Thoreau has a habit of bringing interesting things home from his walks the better to observe them. Twigs, fungi, animals (which he usually releases).  Two examples of his fungus-gathering made me laugh. This one, he takes out into the village, like parading a new dog, for the neighbours to see.

And I love that question, which he asks more than once: what part does it play in the economy of the world?  What part do any of us play?

And see what he has to say about Nature’s invention of another fungus, that reeked out his house.

‘What part does it play in the economy of the world?  I have just been out (7.30 a.m.) to show my fungus.  The milkman and the butcher followed me to inquire what it was, and children and young ladies addressed me in the street who never spoke to me before …. In hell, toadstools should be represented as overshadowing men.’   18 June 1853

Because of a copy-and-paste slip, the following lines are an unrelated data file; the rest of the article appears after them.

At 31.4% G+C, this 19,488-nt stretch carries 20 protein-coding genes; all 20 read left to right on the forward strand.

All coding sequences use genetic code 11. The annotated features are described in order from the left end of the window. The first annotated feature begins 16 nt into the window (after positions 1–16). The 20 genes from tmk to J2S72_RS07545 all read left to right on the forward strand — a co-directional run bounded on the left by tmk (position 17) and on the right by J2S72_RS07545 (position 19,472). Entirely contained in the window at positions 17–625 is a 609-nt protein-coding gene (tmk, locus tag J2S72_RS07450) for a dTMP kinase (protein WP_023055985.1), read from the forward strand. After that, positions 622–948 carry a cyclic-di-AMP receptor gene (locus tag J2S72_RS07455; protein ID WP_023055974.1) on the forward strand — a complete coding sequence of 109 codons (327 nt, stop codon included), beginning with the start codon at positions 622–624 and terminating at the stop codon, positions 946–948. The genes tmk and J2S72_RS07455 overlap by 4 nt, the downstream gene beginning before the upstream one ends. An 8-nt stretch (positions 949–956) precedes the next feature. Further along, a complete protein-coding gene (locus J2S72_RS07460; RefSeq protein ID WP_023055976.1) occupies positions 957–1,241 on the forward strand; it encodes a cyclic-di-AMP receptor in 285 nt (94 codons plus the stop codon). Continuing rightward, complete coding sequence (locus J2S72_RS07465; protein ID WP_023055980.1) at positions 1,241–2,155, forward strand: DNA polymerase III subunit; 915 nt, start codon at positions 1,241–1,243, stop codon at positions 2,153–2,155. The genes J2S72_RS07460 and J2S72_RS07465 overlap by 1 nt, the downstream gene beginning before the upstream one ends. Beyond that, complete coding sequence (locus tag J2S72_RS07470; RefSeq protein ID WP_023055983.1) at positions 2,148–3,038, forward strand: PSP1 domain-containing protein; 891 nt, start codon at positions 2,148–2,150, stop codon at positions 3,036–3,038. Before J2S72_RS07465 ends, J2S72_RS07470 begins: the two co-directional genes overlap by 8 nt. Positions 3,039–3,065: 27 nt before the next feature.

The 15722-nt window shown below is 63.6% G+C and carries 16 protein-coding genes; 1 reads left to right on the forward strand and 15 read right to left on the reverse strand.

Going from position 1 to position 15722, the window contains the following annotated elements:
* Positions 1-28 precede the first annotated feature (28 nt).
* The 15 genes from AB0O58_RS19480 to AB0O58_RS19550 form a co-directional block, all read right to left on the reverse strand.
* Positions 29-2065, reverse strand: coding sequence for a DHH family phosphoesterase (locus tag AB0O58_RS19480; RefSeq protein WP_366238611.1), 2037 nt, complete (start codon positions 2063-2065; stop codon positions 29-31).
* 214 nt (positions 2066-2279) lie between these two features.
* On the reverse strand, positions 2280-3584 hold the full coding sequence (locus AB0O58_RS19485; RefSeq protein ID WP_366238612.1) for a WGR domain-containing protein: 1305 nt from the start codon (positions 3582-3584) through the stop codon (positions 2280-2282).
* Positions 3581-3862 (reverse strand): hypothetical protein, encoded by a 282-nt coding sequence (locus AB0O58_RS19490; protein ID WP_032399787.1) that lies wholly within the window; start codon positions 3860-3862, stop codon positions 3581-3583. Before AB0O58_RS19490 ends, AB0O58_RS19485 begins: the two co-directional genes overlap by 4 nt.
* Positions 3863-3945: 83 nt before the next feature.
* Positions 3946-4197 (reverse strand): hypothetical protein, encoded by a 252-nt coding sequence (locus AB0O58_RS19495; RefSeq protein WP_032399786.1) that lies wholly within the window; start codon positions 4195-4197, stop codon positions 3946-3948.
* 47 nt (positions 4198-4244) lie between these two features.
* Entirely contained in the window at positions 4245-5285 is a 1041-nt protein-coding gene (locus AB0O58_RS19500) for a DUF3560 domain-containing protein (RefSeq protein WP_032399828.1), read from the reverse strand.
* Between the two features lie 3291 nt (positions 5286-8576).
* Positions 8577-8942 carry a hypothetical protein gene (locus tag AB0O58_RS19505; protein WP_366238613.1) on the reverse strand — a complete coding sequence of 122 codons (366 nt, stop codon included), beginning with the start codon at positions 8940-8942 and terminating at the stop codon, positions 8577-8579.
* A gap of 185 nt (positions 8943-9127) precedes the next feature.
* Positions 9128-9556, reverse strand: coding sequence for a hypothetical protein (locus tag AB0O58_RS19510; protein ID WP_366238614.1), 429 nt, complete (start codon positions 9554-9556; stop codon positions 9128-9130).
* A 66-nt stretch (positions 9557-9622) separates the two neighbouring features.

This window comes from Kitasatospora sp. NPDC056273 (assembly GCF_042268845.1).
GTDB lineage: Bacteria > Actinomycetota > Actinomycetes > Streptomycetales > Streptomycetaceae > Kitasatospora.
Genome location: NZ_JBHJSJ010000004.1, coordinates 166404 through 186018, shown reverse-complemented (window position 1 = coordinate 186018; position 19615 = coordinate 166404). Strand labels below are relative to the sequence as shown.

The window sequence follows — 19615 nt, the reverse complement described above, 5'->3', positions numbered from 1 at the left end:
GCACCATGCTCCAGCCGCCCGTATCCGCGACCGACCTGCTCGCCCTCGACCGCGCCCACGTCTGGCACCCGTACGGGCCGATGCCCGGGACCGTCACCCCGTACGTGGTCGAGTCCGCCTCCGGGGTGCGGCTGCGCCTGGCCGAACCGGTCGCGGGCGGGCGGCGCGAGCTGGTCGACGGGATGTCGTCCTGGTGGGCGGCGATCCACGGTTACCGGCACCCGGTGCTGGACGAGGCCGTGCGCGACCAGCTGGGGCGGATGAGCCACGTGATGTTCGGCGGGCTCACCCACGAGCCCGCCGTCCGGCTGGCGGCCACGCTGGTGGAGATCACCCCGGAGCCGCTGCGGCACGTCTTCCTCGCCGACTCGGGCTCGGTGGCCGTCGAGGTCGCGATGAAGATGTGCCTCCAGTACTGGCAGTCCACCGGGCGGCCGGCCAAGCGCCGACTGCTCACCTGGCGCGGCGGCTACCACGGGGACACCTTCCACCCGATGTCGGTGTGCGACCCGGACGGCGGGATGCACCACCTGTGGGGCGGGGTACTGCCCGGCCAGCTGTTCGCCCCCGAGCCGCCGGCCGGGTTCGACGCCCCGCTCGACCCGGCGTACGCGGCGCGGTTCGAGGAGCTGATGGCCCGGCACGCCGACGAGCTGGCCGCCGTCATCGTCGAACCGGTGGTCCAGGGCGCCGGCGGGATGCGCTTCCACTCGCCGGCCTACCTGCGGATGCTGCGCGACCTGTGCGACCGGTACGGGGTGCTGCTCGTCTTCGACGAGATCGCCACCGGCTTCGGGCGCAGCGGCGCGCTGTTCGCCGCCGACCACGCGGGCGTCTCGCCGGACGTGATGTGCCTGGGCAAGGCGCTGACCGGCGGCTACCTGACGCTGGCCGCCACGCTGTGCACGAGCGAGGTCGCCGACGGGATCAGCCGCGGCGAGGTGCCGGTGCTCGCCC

Source: Henry David Thoreau, The Journal 1837-1861, Damion Searls (ed.), preface by John R. Stilgoe (New York: New York Review Books, 2009), p. 213-14

Photo credit: socialneuron at pixabay.com

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